post #695 of 2542
Quote:
Originally Posted by calipilot227 View Post

@Bogmonster; I used the Shure gauge to set up my Rega, and I would highly recommend it. It's nearly impossible to get the correct tracking force visually, and you definitely don't want it to be tracking too light, as that will do more damage to your records than tracking too heavily. The Shure gauge is $25 shipped on Amazon, much cheaper than the electronic versions from Clearaudio, etc, and just as accurate..

 

I'm living in Ireland and the Shure guage works out to be close to 50 euro (give or take) on Amazon UK. It's pricey enough but I will definitely purchase one if I feel it necessary. I ordered the test LP recommended by analogsurvivor so I will see how that goes first. Hopefully my TT is somewhere close to where it should be. Last thing I want to do is go messing around with it and damage it frown.gif

post #696 of 2542
Quote:
Originally Posted by Bogmonster View Post

 

I'm living in Ireland and the Shure guage works out to be close to 50 euro (give or take) on Amazon UK. It's pricey enough but I will definitely purchase one if I feel it necessary. I ordered the test LP recommended by analogsurvivor so I will see how that goes first. Hopefully my TT is somewhere close to where it should be. Last thing I want to do is go messing around with it and damage it frown.gif

It is (un)fortunate we are here on the global basis. Availability and pricing can vary wildly - what is in some place as common as muck, might be someplace else gold - and priced accordingly. Since you convienently live in Ireland, if scales really prove unavoidable, you can try to get one of the best : Transcriptors Stylus Scales, which was made in Carlow, Ireland. http://www.lencoheaven.net/forum/index.php?topic=10605.0

It is a superb piece of mechanical engineering, accurately measures down to 0.01 gram. Michell also had a variation on the theme, as did Supex and the same thing rebranded for Nakamichi.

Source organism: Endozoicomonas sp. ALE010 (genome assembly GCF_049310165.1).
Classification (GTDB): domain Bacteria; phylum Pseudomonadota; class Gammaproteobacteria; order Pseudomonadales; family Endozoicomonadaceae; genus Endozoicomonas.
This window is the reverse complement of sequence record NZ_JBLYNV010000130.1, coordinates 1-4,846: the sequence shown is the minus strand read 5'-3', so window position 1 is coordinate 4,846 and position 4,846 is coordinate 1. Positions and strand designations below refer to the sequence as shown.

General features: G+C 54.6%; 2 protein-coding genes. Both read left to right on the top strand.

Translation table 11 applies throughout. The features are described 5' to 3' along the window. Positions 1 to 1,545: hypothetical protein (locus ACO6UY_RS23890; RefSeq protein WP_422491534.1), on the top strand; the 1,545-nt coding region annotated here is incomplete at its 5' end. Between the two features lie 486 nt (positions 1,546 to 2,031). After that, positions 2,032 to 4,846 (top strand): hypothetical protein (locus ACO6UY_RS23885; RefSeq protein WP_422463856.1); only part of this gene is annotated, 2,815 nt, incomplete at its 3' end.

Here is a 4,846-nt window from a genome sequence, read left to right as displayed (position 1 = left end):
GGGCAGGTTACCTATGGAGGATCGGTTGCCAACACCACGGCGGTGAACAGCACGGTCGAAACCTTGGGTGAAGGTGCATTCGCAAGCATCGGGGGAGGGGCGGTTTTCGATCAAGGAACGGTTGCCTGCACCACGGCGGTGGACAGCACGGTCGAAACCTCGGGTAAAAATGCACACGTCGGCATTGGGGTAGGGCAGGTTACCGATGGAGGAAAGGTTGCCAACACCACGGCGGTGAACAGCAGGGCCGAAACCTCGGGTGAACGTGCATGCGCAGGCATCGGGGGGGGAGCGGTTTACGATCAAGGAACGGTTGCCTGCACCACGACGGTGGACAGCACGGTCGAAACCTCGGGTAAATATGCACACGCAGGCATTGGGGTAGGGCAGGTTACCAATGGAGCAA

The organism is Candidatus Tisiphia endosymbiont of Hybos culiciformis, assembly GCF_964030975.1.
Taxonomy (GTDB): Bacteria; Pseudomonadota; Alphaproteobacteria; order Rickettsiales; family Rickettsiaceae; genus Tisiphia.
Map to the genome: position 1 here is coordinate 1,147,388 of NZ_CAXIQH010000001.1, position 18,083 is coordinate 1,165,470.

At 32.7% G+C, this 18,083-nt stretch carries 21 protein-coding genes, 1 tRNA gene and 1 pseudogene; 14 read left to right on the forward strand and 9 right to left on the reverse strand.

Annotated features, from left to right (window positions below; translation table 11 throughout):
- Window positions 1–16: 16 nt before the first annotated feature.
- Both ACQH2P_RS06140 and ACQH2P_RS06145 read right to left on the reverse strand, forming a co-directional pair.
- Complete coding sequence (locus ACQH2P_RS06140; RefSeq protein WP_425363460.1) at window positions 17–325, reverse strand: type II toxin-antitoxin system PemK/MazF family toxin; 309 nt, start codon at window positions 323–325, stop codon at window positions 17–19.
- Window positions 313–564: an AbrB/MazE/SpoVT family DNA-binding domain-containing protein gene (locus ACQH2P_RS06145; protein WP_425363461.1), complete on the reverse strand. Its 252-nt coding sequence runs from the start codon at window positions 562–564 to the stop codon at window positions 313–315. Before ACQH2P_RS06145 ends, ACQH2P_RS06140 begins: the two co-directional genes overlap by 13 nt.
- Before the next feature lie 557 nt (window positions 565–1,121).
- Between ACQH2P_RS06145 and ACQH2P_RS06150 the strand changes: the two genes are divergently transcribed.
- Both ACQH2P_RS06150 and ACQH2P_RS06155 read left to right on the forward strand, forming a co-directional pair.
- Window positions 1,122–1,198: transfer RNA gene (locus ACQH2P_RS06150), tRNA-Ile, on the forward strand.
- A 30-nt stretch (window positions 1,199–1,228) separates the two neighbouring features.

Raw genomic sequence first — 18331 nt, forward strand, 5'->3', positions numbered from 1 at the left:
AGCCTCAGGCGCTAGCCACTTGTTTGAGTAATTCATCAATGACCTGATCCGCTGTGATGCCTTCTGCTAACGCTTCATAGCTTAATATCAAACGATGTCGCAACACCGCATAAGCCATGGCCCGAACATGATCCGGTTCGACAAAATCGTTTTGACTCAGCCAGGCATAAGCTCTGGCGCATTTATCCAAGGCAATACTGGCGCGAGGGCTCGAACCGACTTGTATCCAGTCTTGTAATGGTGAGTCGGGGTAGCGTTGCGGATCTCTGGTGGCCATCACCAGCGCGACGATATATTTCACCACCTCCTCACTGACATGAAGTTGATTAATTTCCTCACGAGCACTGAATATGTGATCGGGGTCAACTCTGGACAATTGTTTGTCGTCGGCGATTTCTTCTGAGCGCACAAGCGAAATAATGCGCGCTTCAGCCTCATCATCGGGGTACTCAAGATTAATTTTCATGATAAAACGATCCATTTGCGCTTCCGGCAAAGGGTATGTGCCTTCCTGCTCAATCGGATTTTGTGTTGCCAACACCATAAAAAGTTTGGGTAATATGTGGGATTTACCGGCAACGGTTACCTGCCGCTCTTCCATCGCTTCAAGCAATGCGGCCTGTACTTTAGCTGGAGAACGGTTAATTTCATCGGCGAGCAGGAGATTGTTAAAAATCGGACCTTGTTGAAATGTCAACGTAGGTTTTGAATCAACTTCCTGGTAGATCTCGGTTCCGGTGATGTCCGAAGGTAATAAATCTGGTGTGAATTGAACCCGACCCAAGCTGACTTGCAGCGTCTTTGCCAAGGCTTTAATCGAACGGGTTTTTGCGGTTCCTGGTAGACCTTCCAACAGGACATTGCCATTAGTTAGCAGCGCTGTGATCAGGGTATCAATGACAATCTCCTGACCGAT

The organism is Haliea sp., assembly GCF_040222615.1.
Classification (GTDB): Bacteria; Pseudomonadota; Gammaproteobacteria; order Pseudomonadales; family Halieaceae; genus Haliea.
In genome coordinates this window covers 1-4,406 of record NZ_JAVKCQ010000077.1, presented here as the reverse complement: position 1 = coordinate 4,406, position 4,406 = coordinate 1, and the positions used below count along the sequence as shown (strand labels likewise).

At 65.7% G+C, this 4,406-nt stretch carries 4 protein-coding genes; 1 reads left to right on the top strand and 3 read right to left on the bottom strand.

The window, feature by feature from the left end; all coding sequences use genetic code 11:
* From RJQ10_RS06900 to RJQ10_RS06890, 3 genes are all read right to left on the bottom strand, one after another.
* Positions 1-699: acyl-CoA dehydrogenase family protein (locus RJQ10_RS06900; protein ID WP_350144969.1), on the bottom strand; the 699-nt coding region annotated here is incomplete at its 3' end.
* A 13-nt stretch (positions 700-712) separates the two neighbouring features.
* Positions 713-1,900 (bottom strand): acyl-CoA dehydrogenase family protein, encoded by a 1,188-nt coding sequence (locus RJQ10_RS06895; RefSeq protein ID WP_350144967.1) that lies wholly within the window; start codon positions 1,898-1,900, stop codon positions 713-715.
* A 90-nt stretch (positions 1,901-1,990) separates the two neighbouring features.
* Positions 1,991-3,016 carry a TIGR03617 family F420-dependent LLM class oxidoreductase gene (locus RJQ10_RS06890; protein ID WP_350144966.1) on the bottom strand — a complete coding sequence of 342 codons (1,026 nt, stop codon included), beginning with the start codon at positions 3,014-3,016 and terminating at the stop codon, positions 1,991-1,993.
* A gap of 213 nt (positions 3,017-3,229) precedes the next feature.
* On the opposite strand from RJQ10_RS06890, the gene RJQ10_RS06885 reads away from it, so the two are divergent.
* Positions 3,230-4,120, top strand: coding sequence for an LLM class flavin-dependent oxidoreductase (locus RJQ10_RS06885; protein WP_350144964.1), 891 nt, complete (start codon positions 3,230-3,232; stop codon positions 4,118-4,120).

These are Rolls Royce/Mercedes/BMV/Ferrari/Lamborghini/etc of stylus scales. One advantage they have over their current electronic counterparts is the fact that they are the thinnest thing mechanically possible - they are about exact thichness/height of a LP when still floating just above the surface of the record mat/platter, giving you a very precise reading exactly where needed - in some tonearm designs, the difference in "height" of the measurements of 0.1-0.2  mm means "day and night" difference for VTF setting. Conceived originally for the Transcriptors Vestigal arm, with which other scales just do not cut it. Additional advantage is that unipivot bearing of this scales has far lower friction than any tonearm which involves wiring (including air bearing arms ) in order to get the signals to the outside world - with the tonearm/stylus scales  in balance, it should take the merest breath to displace the combo in either direction - if the arm bearing friction is low enough. Electronic stylus scales do not allow for this friction check.

 

I sincerely doubt you will need scales for Rega - its dialing system is more than enough good and compliance of Rega carts means they track at high enough VTF not to require so precise scales. But calipilot's remark it is better to track with too high VTF as opposed to too low is a correct one - the purpose of test record is to find minimum VTF which still allows for correct tracking without mistracking. Please note that the most difficult bands on the HFN test LP can be tracked with only a handful of equipment and if you menage to get clean results for the bands for tracking across the entire arc on the surface, you are well within the safe zone for record wear/preservation. It has always been possible to record more on the disc than it can be reproduced, but 99% of the actual music records should be playable without undue wear if you achieve clean tracking across the entire arc/surface of HFN.